Crusoe And XCL Resources For Digital Flare Mitigation Technology In Uinta Basin

Agreement Expands Crusoe’s Geographic Footprint And Significantly Increases DFM Capacity

(Image Courtesy Of Crusoe Energy)

Crusoe Energy Systems LLC (Crusoe) announced a new collaboration with XCL Resources LLC (XCL) to deploy Crusoe’s patented digital flare mitigation (DFM) technology to XCL in Utah’s Uinta Basin. Crusoe’s DFM systems are deployed directly to oil fields to convert excess natural gas into electricity used to power modular data centers.

Under the agreement with XCL, Crusoe will add 6 MMscf/d of DFM capacity. Once Crusoe’s equipment at XCL is running at full capacity, it is expected to reduce carbon dioxide equivalent (CO2e) emissions by up to 273,000 tons (247,661 tonnes) per year, equivalent to taking 60,000 cars off the road for a year. The project is projected to create more than 100 jobs consisting of both short- and long-term construction and operational employment opportunities to the Uinta Basin.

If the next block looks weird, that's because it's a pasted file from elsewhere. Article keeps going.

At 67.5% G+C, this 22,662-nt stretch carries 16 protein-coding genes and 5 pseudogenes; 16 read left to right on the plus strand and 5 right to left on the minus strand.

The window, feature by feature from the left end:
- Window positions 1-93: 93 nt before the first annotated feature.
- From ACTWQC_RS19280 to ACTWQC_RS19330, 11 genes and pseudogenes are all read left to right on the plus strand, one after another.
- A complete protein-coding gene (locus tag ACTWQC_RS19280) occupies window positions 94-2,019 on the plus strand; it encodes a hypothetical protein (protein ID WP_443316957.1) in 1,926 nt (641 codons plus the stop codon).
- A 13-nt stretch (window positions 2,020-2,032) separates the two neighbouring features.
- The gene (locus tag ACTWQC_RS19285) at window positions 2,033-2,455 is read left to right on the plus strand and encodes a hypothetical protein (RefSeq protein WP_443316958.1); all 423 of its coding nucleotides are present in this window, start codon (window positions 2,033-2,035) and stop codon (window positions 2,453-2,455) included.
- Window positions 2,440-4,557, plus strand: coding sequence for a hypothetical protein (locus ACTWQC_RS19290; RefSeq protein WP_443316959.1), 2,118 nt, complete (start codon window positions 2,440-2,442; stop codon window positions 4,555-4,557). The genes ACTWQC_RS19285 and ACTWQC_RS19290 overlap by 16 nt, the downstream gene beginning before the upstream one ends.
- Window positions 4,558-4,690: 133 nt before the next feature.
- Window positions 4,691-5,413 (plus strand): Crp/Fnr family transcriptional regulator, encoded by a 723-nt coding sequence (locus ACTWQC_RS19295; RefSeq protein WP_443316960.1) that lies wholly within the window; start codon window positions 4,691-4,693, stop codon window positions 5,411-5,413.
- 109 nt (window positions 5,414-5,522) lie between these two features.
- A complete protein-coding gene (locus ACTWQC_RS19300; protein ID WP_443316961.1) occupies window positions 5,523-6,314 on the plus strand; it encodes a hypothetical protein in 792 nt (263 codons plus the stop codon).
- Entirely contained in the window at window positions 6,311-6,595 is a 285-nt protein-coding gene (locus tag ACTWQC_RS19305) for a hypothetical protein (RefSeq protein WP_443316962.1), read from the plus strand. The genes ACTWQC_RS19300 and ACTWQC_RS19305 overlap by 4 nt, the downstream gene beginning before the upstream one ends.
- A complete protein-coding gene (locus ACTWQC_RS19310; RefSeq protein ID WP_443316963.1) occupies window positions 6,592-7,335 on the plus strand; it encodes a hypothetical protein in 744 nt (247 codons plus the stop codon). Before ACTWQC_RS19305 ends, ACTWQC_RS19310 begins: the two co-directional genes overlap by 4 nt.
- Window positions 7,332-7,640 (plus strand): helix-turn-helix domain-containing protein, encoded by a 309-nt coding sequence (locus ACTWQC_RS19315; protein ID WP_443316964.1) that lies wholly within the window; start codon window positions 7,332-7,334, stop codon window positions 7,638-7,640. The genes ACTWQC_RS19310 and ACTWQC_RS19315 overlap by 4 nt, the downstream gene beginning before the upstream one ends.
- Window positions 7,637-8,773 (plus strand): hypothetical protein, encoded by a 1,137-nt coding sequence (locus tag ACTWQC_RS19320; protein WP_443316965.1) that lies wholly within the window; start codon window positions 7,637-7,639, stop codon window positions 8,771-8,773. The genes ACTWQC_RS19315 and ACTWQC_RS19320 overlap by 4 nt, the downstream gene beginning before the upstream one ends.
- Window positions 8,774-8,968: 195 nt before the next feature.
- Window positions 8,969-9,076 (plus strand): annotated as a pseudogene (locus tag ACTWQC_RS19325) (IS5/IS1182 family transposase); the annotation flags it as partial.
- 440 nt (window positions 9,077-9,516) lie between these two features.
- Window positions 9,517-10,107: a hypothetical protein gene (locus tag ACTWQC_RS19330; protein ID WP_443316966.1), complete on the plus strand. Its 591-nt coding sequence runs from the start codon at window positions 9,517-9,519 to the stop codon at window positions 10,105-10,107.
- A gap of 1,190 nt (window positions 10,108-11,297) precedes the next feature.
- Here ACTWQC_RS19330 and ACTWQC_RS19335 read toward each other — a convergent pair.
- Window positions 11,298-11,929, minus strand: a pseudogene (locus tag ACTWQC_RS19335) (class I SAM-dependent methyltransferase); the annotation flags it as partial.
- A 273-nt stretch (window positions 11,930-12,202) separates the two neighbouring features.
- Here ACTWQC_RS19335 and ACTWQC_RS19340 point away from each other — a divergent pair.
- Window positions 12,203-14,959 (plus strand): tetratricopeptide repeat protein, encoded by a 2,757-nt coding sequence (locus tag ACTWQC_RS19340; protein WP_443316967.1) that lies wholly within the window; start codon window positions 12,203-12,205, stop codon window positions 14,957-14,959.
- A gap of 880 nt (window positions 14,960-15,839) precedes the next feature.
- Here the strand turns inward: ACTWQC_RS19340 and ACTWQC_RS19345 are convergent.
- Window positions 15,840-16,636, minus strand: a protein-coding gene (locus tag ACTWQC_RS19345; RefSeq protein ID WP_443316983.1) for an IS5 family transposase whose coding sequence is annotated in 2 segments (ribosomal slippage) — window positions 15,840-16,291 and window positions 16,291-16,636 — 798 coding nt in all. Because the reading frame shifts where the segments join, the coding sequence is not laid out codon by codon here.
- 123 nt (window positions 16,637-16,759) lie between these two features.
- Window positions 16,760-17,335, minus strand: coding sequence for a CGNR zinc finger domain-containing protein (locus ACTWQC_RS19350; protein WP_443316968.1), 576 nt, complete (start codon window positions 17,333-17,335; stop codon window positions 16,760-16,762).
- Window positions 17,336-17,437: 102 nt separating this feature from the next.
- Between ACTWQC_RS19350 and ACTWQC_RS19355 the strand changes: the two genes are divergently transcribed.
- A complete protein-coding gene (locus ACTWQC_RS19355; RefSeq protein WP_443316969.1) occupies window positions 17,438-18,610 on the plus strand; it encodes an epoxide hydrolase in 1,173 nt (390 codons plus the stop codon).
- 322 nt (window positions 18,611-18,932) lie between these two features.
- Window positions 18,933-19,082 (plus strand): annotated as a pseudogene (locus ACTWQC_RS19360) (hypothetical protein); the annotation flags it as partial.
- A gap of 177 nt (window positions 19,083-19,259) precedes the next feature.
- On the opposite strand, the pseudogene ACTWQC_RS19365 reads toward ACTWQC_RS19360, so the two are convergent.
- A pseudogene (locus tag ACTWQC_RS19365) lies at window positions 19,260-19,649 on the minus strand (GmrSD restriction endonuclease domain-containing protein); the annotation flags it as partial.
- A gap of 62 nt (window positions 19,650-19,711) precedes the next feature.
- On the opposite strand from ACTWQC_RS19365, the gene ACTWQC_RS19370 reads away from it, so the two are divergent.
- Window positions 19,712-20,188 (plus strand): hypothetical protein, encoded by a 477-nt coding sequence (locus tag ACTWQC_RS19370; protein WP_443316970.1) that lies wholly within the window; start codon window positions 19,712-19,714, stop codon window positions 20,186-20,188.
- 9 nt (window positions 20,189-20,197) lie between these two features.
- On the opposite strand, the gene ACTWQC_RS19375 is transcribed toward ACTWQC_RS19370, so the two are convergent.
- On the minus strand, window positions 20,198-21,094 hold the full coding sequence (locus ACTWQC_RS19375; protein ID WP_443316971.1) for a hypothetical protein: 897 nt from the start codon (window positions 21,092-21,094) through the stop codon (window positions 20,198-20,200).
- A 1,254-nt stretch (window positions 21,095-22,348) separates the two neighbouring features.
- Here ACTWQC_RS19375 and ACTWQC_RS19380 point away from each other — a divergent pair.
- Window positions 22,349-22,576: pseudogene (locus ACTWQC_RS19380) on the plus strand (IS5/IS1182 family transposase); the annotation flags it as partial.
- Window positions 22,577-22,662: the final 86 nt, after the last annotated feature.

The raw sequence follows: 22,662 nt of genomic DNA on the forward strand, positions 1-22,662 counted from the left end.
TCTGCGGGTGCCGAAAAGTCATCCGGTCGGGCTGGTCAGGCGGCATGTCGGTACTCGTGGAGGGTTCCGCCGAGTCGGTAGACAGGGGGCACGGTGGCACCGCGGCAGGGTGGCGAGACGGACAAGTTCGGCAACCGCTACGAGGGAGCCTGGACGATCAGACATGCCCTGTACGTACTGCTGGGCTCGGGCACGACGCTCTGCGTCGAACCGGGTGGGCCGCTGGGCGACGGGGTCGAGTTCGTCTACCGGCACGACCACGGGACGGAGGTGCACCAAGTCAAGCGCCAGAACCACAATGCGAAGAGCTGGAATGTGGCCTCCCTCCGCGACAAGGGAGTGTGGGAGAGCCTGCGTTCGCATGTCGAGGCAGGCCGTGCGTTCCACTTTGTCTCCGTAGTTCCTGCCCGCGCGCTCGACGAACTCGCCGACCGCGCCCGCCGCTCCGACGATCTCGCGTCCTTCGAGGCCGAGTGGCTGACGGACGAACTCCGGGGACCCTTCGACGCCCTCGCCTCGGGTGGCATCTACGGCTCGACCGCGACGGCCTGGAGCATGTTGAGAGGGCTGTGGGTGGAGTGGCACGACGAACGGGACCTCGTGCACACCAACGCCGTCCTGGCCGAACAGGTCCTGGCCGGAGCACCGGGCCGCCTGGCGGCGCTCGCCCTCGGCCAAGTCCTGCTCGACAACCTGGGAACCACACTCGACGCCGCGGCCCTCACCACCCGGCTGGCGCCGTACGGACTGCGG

“We’re excited to extend Crusoe’s positive environmental impact into the Uinta Basin, and to significantly expand our capacity to reduce methane emissions,” said Cully Cavness, Crusoe’s cofounder and president. “This collaboration with XCL will help advance Crusoe’s mission to align the future of computing with the future of the climate.”

“XCL is focused on providing abundant, low-cost, and reliable energy that is developed responsibly within our communities,” said Blake McKenna, XCL’s president and chief operating officer.  “This partnership with Crusoe fits that strategy by implementing cutting-edge technology that reduces emissions and supports XCL’s continued growth.”

Crusoe currently has more than 120 modular DFM data centers deployed throughout the United States, which reduced waste natural gas by more than 4 Bscf in 2022. In addition to reducing energy waste by creating a beneficial use for the natural gas onsite, Crusoe’s technology achieves a combustion efficiency of up to 99.9% (versus an average of 91.1% for flares), thus reducing methane emissions approximately 99% and CO2e emissions by up to 68.6%.